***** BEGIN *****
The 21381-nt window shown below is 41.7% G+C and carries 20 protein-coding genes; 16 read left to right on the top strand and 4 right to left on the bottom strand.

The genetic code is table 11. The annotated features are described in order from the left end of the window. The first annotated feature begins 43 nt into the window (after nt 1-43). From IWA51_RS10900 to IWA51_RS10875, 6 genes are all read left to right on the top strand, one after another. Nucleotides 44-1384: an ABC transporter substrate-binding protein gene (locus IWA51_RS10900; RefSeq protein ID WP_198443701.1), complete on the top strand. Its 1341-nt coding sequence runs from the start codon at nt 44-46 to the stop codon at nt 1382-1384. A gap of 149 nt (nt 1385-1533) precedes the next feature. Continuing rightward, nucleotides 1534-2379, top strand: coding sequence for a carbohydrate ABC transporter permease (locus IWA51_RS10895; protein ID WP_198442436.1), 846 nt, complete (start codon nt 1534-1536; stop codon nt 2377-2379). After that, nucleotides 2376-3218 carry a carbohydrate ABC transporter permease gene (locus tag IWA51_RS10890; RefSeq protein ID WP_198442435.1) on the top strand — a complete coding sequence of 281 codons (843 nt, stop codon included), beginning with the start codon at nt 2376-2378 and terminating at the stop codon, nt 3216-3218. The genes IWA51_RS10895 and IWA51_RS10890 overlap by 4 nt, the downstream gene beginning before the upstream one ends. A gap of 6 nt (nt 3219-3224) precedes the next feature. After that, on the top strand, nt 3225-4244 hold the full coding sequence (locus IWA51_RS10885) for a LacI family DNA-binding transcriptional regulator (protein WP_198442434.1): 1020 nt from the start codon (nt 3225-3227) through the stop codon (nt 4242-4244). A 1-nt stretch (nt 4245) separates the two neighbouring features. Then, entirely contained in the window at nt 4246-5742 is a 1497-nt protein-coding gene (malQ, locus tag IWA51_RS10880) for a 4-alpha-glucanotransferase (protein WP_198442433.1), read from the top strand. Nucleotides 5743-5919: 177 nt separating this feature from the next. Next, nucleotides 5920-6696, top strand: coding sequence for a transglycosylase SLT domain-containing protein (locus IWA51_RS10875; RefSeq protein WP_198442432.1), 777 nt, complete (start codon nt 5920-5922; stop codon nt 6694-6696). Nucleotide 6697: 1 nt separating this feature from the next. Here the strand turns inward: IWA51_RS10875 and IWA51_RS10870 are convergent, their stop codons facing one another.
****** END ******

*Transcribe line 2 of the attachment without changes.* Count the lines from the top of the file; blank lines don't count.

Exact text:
The genetic code is table 11. The annotated features are described in order from the left end of the window. The first annotated feature begins 43 nt into the window (after nt 1-43). From IWA51_RS10900 to IWA51_RS10875, 6 genes are all read left to right on the top strand, one after another. Nucleotides 44-1384: an ABC transporter substrate-binding protein gene (locus IWA51_RS10900; RefSeq protein ID WP_198443701.1), complete on the top strand. Its 1341-nt coding sequence runs from the start codon at nt 44-46 to the stop codon at nt 1382-1384. A gap of 149 nt (nt 1385-1533) precedes the next feature. Continuing rightward, nucleotides 1534-2379, top strand: coding sequence for a carbohydrate ABC transporter permease (locus IWA51_RS10895; protein ID WP_198442436.1), 846 nt, complete (start codon nt 1534-1536; stop codon nt 2377-2379). After that, nucleotides 2376-3218 carry a carbohydrate ABC transporter permease gene (locus tag IWA51_RS10890; RefSeq protein ID WP_198442435.1) on the top strand — a complete coding sequence of 281 codons (843 nt, stop codon included), beginning with the start codon at nt 2376-2378 and terminating at the stop codon, nt 3216-3218. The genes IWA51_RS10895 and IWA51_RS10890 overlap by 4 nt, the downstream gene beginning before the upstream one ends. A gap of 6 nt (nt 3219-3224) precedes the next feature. After that, on the top strand, nt 3225-4244 hold the full coding sequence (locus IWA51_RS10885) for a LacI family DNA-binding transcriptional regulator (protein WP_198442434.1): 1020 nt from the start codon (nt 3225-3227) through the stop codon (nt 4242-4244). A 1-nt stretch (nt 4245) separates the two neighbouring features. Then, entirely contained in the window at nt 4246-5742 is a 1497-nt protein-coding gene (malQ, locus tag IWA51_RS10880) for a 4-alpha-glucanotransferase (protein WP_198442433.1), read from the top strand. Nucleotides 5743-5919: 177 nt separating this feature from the next. Next, nucleotides 5920-6696, top strand: coding sequence for a transglycosylase SLT domain-containing protein (locus IWA51_RS10875; RefSeq protein WP_198442432.1), 777 nt, complete (start codon nt 5920-5922; stop codon nt 6694-6696). Nucleotide 6697: 1 nt separating this feature from the next. Here the strand turns inward: IWA51_RS10875 and IWA51_RS10870 are convergent, their stop codons facing one another.